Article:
107-year-old tractor, one of two that is operational, visits northwest Minn.
EAST GRAND FORKS, Minn. -- It took a couple of tries, but once started, a tractor more than a century old ran without a hitch. Joe Borgen couldn't help but smile as he watched the antique Friday at the Heritage Village in East Grand Forks. "I use...
EAST GRAND FORKS, Minn. - It took a couple of tries, but once started, a tractor more than a century old ran without a hitch.
Joe Borgen couldn't help but smile as he watched the antique Friday at the Heritage Village in East Grand Forks.
"I used to hang on the wheels as they turned," Borgen said of his childhood, grabbing the metal spokes and laughing. Then he pointed to the back iron bumper. "Here are the engravings showing the dates when we harvested."
The East Grand Forks man recalled days of his youth with the 1910 Fairbanks-Morse tractor that his father, Leo, bought new off the manufacturing line. The most recent owner, Greg Wakeman of Ramona, Calif., hauled the tractor roughly 2,000 miles to show off the running tractor, one of three of its kind made in the U.S. left in the world, during Heritage Days in East Grand Forks. Only two of those, including Wakeman's, is operational.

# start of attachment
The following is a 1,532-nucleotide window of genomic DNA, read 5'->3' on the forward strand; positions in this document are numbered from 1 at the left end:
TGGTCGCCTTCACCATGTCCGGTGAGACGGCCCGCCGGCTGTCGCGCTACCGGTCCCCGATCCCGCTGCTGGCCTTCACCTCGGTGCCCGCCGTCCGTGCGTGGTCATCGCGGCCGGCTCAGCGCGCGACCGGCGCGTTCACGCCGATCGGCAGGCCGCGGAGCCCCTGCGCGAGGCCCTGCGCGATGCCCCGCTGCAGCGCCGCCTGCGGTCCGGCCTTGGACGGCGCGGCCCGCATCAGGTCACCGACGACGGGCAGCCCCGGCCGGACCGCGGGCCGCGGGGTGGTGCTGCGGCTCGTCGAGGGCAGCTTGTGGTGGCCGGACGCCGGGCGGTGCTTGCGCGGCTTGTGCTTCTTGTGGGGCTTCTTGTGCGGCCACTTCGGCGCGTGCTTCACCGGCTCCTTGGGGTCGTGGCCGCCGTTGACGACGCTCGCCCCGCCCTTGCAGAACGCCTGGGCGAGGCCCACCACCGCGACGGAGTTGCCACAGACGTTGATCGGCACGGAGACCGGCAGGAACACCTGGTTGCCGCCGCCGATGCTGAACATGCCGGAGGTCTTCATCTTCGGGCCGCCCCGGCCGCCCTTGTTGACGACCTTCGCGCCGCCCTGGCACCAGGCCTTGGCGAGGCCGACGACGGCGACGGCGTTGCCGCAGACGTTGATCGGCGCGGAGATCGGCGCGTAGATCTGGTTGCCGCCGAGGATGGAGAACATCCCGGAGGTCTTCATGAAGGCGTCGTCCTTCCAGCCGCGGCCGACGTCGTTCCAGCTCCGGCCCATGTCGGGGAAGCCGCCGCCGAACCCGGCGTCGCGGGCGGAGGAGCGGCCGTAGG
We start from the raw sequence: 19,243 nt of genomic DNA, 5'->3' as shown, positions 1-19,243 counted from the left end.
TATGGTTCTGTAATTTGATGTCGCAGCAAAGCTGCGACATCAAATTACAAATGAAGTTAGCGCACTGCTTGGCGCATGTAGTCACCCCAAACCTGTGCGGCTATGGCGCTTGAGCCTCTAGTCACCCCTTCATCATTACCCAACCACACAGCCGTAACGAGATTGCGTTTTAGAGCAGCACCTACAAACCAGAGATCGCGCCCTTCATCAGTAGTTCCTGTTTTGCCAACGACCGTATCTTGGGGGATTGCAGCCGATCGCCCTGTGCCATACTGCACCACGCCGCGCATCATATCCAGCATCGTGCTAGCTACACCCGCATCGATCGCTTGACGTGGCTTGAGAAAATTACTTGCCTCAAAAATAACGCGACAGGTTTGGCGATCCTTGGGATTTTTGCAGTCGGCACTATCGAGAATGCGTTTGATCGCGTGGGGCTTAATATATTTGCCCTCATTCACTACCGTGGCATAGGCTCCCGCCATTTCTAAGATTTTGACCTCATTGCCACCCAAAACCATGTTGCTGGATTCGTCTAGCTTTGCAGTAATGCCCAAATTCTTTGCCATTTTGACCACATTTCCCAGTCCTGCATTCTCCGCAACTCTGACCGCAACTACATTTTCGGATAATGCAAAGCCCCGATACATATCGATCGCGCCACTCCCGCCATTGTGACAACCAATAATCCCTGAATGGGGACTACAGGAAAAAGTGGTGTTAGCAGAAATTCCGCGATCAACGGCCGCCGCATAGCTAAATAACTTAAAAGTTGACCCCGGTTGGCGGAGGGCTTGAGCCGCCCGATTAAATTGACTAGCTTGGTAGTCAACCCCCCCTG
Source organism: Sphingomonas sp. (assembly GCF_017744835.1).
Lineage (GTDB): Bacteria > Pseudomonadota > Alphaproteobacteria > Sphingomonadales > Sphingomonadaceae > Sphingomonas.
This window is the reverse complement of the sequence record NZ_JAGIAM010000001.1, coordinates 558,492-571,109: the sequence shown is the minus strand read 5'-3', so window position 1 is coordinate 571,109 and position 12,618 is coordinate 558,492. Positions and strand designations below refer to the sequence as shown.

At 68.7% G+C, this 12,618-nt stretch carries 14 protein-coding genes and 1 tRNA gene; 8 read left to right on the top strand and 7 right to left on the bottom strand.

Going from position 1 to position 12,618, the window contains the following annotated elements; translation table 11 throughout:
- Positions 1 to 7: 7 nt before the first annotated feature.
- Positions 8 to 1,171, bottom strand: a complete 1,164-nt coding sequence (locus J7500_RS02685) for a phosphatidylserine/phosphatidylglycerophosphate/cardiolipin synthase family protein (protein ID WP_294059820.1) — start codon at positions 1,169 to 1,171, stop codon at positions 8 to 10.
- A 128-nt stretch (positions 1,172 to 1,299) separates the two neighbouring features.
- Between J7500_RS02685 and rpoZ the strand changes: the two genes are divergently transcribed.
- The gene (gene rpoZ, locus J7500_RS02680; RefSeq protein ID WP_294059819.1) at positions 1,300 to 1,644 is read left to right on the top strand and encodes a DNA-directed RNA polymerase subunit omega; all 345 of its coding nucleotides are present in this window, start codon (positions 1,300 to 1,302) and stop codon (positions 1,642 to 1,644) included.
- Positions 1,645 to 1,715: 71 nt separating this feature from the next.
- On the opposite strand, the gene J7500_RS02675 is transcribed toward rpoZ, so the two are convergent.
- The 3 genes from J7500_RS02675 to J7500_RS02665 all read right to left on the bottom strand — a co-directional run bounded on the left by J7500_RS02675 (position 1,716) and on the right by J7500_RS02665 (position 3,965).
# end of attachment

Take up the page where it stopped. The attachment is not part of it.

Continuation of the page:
The 25-horsepower tractor was used on the Borgen farm near Niagara, N.D., to thresh grain. Weighing in at 7 tons, it operates with a hit-and-miss engine and can go all day without refueling, Wakeman said. It runs on 60 to 80 revolutions per minute. In comparison, a car idles at about 700 rpms.
"It only has one gear," Wakeman added. "Our top speed is 2 ½ mph."
Manufactured in Wisconsin, the tractor is special because it was among a handful made in the U.S. The rest were put together in Canada.
Wakeman and Borgen have been in contact with each other since the East Grand Forks man sold the tractor to the Californian machinery collector in 2012, and this trip has been a year in the making, Borgen said. It will be on display, and running with quiet putters, this weekend at the village.
When asked how he felt about seeing the tractor back in the Red River Valley, Borgen said with a smile on his face, "it's unbelievable."